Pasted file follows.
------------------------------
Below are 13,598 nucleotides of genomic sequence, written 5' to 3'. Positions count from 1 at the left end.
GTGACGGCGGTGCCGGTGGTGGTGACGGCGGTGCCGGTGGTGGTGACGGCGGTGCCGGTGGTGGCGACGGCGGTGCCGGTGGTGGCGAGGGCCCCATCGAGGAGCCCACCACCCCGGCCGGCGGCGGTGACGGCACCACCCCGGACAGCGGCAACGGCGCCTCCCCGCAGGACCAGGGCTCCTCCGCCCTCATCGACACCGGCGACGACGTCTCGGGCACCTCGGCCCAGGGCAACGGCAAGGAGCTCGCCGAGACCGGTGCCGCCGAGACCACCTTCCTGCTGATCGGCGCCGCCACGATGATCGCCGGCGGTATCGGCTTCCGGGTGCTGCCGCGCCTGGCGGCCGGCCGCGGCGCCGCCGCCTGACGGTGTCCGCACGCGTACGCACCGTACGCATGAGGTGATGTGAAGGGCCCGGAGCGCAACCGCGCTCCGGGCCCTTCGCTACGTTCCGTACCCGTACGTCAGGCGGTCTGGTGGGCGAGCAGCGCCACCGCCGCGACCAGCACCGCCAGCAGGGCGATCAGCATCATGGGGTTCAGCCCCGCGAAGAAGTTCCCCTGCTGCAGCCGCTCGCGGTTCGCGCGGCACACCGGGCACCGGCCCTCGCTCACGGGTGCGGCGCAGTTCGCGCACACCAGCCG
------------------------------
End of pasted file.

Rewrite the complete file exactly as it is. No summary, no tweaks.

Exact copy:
Below are 13,598 nucleotides of genomic sequence, written 5' to 3'. Positions count from 1 at the left end.
GTGACGGCGGTGCCGGTGGTGGTGACGGCGGTGCCGGTGGTGGTGACGGCGGTGCCGGTGGTGGCGACGGCGGTGCCGGTGGTGGCGAGGGCCCCATCGAGGAGCCCACCACCCCGGCCGGCGGCGGTGACGGCACCACCCCGGACAGCGGCAACGGCGCCTCCCCGCAGGACCAGGGCTCCTCCGCCCTCATCGACACCGGCGACGACGTCTCGGGCACCTCGGCCCAGGGCAACGGCAAGGAGCTCGCCGAGACCGGTGCCGCCGAGACCACCTTCCTGCTGATCGGCGCCGCCACGATGATCGCCGGCGGTATCGGCTTCCGGGTGCTGCCGCGCCTGGCGGCCGGCCGCGGCGCCGCCGCCTGACGGTGTCCGCACGCGTACGCACCGTACGCATGAGGTGATGTGAAGGGCCCGGAGCGCAACCGCGCTCCGGGCCCTTCGCTACGTTCCGTACCCGTACGTCAGGCGGTCTGGTGGGCGAGCAGCGCCACCGCCGCGACCAGCACCGCCAGCAGGGCGATCAGCATCATGGGGTTCAGCCCCGCGAAGAAGTTCCCCTGCTGCAGCCGCTCGCGGTTCGCGCGGCACACCGGGCACCGGCCCTCGCTCACGGGTGCGGCGCAGTTCGCGCACACCAGCCG